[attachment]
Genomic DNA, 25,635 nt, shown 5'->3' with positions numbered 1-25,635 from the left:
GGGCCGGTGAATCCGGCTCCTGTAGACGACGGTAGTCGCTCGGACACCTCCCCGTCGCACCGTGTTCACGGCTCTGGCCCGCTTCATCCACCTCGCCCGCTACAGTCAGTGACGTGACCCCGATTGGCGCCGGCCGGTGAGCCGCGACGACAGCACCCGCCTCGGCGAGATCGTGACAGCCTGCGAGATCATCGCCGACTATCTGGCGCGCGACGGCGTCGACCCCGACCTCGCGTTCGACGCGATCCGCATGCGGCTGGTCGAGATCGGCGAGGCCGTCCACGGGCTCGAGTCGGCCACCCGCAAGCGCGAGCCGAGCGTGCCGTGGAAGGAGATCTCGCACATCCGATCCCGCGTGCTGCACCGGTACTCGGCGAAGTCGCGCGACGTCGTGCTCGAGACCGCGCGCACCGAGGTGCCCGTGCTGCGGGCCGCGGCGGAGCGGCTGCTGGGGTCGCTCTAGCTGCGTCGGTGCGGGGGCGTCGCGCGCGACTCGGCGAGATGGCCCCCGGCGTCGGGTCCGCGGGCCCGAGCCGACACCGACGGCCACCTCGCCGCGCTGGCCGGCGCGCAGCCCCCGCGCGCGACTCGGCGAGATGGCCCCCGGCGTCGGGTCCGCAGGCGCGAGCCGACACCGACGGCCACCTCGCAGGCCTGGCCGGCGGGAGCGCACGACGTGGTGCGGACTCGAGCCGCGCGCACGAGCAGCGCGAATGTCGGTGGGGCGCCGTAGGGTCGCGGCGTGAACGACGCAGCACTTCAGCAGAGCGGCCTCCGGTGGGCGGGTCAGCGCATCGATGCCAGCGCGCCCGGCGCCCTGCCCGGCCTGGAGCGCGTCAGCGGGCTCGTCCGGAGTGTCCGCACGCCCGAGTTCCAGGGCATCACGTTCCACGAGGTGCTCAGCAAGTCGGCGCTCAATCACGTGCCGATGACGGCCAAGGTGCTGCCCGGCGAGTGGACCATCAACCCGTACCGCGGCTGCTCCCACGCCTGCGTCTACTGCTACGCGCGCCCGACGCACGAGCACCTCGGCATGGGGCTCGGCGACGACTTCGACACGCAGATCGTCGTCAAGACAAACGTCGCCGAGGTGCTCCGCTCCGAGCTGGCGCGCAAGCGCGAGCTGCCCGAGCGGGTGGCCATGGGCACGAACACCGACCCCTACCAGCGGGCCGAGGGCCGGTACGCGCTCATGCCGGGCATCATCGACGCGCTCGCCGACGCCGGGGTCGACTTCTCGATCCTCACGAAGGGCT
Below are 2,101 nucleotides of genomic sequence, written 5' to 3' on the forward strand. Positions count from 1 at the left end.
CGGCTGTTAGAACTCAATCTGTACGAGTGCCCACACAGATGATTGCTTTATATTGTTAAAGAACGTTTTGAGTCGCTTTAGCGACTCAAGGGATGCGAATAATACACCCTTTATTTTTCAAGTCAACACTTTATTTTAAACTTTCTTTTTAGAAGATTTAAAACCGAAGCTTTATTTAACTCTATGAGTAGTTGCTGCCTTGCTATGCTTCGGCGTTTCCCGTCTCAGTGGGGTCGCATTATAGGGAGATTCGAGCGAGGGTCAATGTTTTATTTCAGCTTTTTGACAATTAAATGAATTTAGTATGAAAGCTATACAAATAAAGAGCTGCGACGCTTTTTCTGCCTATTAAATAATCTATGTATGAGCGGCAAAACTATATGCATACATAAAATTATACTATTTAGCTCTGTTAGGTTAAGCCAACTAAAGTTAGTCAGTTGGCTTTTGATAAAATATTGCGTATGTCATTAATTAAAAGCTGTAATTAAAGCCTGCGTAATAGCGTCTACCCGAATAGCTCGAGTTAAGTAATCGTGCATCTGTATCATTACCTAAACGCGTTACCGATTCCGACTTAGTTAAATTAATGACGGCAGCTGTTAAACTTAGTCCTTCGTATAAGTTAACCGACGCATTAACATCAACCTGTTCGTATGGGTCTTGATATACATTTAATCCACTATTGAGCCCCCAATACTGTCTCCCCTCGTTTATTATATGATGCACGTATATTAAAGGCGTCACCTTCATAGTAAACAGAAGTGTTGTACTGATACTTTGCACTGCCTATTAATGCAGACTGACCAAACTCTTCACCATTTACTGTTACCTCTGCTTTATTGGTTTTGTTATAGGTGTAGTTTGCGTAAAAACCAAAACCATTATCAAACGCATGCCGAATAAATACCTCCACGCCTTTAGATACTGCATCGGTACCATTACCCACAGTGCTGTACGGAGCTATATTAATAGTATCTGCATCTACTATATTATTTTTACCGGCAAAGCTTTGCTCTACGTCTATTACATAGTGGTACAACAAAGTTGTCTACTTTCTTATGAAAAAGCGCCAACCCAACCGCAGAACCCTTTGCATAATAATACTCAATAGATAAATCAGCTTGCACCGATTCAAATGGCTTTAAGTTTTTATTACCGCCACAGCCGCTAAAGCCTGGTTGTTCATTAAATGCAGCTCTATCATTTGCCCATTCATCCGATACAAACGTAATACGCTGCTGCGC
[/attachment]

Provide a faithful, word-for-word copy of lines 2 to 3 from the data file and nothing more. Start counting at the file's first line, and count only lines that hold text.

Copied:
GGGCCGGTGAATCCGGCTCCTGTAGACGACGGTAGTCGCTCGGACACCTCCCCGTCGCACCGTGTTCACGGCTCTGGCCCGCTTCATCCACCTCGCCCGCTACAGTCAGTGACGTGACCCCGATTGGCGCCGGCCGGTGAGCCGCGACGACAGCACCCGCCTCGGCGAGATCGTGACAGCCTGCGAGATCATCGCCGACTATCTGGCGCGCGACGGCGTCGACCCCGACCTCGCGTTCGACGCGATCCGCATGCGGCTGGTCGAGATCGGCGAGGCCGTCCACGGGCTCGAGTCGGCCACCCGCAAGCGCGAGCCGAGCGTGCCGTGGAAGGAGATCTCGCACATCCGATCCCGCGTGCTGCACCGGTACTCGGCGAAGTCGCGCGACGTCGTGCTCGAGACCGCGCGCACCGAGGTGCCCGTGCTGCGGGCCGCGGCGGAGCGGCTGCTGGGGTCGCTCTAGCTGCGTCGGTGCGGGGGCGTCGCGCGCGACTCGGCGAGATGGCCCCCGGCGTCGGGTCCGCGGGCCCGAGCCGACACCGACGGCCACCTCGCCGCGCTGGCCGGCGCGCAGCCCCCGCGCGCGACTCGGCGAGATGGCCCCCGGCGTCGGGTCCGCAGGCGCGAGCCGACACCGACGGCCACCTCGCAGGCCTGGCCGGCGGGAGCGCACGACGTGGTGCGGACTCGAGCCGCGCGCACGAGCAGCGCGAATGTCGGTGGGGCGCCGTAGGGTCGCGGCGTGAACGACGCAGCACTTCAGCAGAGCGGCCTCCGGTGGGCGGGTCAGCGCATCGATGCCAGCGCGCCCGGCGCCCTGCCCGGCCTGGAGCGCGTCAGCGGGCTCGTCCGGAGTGTCCGCACGCCCGAGTTCCAGGGCATCACGTTCCACGAGGTGCTCAGCAAGTCGGCGCTCAATCACGTGCCGATGACGGCCAAGGTGCTGCCCGGCGAGTGGACCATCAACCCGTACCGCGGCTGCTCCCACGCCTGCGTCTACTGCTACGCGCGCCCGACGCACGAGCACCTCGGCATGGGGCTCGGCGACGACTTCGACACGCAGATCGTCGTCAAGACAAACGTCGCCGAGGTGCTCCGCTCCGAGCTGGCGCGCAAGCGCGAGCTGCCCGAGCGGGTGGCCATGGGCACGAACACCGACCCCTACCAGCGGGCCGAGGGCCGGTACGCGCTCATGCCGGGCATCATCGACGCGCTCGCCGACGCCGGGGTCGACTTCTCGATCCTCACGAAGGGCT
Below are 2,101 nucleotides of genomic sequence, written 5' to 3' on the forward strand. Positions count from 1 at the left end.